« September 2009 Table of Contents
Top Species: Dungeness crab
Oregon landings outshine remainder of West Coast harvests
By Joanne Friedrick
September 01, 2009
Even though it is the same species being caught off the
Pacific coast, Dungeness crab fishermen are seeing very
different results from California to Alaska.
"We've been fairly fortunate in Oregon this year," says Nick
Furman, executive director of the Oregon Dungeness Crab
Commission in Coos Bay, Ore. In mid-July, with about a month
remaining in the 2009 season, Oregon fishermen had landed 12.8
million pounds of Dungeness - 500,000 pounds ahead of last
year's total and a couple million pounds over the annual
The Oregon season, which began in December, filled the
holiday demand for Dungeness and continued strongly through
spring and into summer. "The timing with the holidays was
perfect for our fishery," says Furman, who adds that demand
continues to outstrip supply.
Even with high demand, the struggling economy has kept
prices slightly down from the previous year, he says. "We
started out at $1.60 (ex-vessel) at the beginning of the
season," says Furman, a price that is down from about $2 per
pound in 2008. The price held steady for a while because of the
consistent supply, he says, but recently prices escalated to $4
to $4.50 per pound going into the live crab market.
"This has provided a good opportunity for those who fished
the entire year," says Furman.
Washington's Dungeness fishery, meanwhile, has struggled
with a slow season, says Bill Weidman, president of Washington
Crab Producers in Westport, Wash. "It's been one of our worst
years," he says. Washington's landings through mid-July were
about 9 million pounds versus a total of 15.1 pounds last
Prices during the season, which runs from January through
mid-September, seesawed from $1.70 per pound at the start to
$5.50 per pound in spring and then back to $1.70. About 70
percent of Washington's catch is frozen, says Weidman, and then
further processed for retail use.
Even with the slower season, Weidman says the same number of
fishermen were in business this year, buoyed somewhat by the
higher prices they were able to garner mid-season.
"There's nothing we can do but hope for a better year next
year," adds Weidman.
Managing the catch
Dungeness crab ( Cancer magister) , named after a town on
Washington's Olympic Peninsula, is pot-caught with a baited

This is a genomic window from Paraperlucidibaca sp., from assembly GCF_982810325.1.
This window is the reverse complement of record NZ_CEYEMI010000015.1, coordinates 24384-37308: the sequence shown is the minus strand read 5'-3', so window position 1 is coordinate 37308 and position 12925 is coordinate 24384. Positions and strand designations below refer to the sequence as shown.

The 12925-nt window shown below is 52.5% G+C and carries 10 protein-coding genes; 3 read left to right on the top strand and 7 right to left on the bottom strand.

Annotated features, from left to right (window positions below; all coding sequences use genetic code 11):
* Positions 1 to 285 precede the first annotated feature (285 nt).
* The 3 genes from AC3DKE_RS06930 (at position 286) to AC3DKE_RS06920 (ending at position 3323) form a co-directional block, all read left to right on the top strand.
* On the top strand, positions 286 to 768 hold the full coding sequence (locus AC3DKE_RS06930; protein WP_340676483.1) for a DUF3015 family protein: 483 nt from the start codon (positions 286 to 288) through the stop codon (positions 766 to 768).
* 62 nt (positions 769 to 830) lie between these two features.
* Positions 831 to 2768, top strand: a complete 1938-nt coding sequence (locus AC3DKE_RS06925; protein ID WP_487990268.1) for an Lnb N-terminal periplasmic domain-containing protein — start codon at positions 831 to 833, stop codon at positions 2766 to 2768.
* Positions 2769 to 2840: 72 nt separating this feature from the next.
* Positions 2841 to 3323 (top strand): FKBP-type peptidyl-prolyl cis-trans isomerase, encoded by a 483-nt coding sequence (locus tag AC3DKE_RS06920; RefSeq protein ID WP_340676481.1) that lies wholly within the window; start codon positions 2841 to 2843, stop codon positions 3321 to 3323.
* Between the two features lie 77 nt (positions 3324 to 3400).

trap. Only hard-shelled males
Furman notes there's no real consistency in the landings,
which stretch from Baja California to Alaska. "We just happened
to have ocean conditions that worked for us," says Furman.
Oregon has come off a period of historically high landings,
says Furman, which can be both a blessing and a curse for the
industry. Years of consistently high yields can flood the
market with crab, he says, causing prices to fall and
inventories to be held over from the previous year.
So even though the state's Dungeness fleet is having a good
season, "If we'd had landings of three or four years ago, we
would have been in trouble. But because production was down
somewhat, it stimulated demand to get it while they can."
Furman isn't concerned about having too much inventory on
hand going into the 2010 season. When the harvests were larger,
it provided the industry with an opportunity to have more
competitive prices and to get into venues that previously were
leery of buying Dungeness, he says, such as the casinos or the
supermarket frozen food sections.
Even now that supplies have fallen off from historic highs,
Furman says Oregon's Dungeness industry has maintained its
business with shore-side casinos in Louisiana and Mississippi.
"We haven't had to be the cheapest crab to get the sale," he
explains. "It hasn't been quite as susceptible to low-end
pricing strategies" as some other species of crab such as
During off-peak years, the focus remains on the domestic
market, says Furman, and Dungeness is promoted via trade ads
and shows. Of the export markets, China, Hong Kong and other
parts of Asia are the most interested, he says, although the
Dungeness export market remains quite small.
"Not too many years ago," he notes, "the Eastern Seaboard
was considered an export market for us."
Although final numbers won't be in for a while, Laura